Our Prayerful History

This impressive history of prayer in America neglects theology.
2006This article is part of CT's digital archives. Subscribers have access to all current and past issues, dating back to 1956.

James Moore's ambitions are huge: He seeks to provide a "sweeping commentary describing how prayer has affected the country and its people." Retelling the American story in a grand, breezy style, he celebrates the presence of "American prayer" in the midst of both national crises and ordinary life.

Above all, he seeks to show that prayer—across denominations and religions—has been a central force in the formation and continued strength of the nation. Unsurprisingly, he regards the decision to remove public prayer from schools as wrongheaded, at odds with our ongoing need for unity and vitality.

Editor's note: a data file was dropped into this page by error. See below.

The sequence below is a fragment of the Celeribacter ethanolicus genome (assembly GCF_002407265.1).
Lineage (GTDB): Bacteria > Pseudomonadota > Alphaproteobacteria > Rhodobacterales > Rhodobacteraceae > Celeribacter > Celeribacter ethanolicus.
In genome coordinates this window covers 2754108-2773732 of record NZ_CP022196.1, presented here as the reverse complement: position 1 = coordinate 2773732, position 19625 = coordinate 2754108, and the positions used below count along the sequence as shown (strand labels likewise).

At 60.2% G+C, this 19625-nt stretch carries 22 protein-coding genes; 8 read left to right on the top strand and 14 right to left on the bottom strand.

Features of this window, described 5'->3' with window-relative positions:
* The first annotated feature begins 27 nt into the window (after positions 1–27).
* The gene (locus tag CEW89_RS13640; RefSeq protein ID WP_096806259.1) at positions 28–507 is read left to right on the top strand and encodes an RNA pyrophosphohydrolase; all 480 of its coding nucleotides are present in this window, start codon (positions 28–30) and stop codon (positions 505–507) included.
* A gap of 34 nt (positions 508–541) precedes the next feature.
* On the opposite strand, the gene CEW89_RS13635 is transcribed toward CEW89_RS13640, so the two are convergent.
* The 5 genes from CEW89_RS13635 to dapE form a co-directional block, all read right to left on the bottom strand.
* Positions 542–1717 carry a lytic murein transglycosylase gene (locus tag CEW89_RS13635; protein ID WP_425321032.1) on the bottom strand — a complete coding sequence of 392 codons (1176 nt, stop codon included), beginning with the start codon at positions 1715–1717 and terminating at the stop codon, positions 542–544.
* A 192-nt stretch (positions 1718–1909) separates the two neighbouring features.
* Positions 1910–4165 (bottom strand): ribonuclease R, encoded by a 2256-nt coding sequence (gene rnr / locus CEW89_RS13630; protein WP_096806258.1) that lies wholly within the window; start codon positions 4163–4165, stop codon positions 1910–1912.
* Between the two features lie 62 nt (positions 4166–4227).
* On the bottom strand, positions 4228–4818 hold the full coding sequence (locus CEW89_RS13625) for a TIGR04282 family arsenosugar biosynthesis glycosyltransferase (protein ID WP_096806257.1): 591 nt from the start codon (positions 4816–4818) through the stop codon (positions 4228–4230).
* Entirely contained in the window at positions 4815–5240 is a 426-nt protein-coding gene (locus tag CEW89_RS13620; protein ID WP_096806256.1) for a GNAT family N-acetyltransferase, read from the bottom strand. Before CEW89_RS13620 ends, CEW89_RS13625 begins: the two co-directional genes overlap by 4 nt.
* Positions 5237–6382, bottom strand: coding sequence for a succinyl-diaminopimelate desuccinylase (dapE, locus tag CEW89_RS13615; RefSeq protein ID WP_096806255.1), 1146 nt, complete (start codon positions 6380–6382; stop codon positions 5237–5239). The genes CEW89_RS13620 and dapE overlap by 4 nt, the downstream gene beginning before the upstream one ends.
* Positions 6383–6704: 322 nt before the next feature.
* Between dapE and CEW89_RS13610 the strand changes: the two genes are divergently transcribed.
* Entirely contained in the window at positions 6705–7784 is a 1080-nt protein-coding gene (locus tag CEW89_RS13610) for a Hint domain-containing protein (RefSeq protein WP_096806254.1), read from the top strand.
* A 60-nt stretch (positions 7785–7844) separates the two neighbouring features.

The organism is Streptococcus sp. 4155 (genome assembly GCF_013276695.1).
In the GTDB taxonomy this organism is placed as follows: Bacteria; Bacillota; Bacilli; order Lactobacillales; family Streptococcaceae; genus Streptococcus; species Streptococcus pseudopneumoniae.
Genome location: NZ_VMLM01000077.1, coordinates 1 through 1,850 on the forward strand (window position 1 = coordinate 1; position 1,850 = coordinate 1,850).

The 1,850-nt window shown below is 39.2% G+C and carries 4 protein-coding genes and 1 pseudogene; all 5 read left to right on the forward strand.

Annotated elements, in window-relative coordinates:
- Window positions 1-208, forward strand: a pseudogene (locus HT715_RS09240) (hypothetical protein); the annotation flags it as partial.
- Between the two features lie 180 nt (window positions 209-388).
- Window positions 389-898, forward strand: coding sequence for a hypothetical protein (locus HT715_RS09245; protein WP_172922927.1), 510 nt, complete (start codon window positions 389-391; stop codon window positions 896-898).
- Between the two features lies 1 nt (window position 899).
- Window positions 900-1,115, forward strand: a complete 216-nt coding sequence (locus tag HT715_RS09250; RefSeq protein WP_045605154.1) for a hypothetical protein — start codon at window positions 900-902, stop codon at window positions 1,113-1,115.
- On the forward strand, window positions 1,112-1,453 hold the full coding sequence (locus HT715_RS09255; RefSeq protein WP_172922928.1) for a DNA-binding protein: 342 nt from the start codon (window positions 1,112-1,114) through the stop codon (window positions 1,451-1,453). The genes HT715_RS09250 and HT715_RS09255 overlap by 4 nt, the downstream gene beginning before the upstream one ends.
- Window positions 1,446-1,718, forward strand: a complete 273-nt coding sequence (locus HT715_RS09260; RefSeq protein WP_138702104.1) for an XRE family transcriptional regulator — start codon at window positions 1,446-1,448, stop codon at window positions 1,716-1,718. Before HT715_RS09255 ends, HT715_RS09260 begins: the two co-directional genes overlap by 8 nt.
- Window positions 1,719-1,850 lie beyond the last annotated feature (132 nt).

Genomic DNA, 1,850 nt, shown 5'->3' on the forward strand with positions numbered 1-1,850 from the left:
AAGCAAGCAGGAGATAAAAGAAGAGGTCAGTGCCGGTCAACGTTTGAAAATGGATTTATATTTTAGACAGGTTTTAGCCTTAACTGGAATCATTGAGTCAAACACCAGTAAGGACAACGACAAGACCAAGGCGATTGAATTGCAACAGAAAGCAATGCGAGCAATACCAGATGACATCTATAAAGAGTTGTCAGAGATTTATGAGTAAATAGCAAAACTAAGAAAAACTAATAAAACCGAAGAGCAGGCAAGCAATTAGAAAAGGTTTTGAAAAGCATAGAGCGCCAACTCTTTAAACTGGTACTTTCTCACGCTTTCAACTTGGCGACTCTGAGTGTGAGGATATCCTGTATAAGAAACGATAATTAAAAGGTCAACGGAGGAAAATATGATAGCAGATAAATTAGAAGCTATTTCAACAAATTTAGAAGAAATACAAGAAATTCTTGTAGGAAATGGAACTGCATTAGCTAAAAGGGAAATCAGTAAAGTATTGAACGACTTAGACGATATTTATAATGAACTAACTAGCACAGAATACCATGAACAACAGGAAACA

Moore's achievement is to show through sheer empirical evidence that prayer has indeed been laced throughout our past. But his interpretation goes nowhere. Turning to neither theory nor theology for wisdom, he instead simply cheers the prayers—and the nation—on. That prayer may be used for malign political or cultural ends, or may at times be evil, never makes it into his story. Which means there's another story waiting to be told.

Related Elsewhere:

One Nation Under God is available from Christianbook.com and other book retailers.

More information is available from Doubleday.

An article written by James P. Moore about prayer in America is available from The Boston Globe.

For book lovers, our 2006 CT book awards are available online, along with our book awards for 2005, 2004, 2003, 2002, 2001, 2000, 1999, 1998, and 1997, as well as our Books of the Twentieth Century. For other coverage or reviews, see our Books archive and the weekly Books & Culture Corner.

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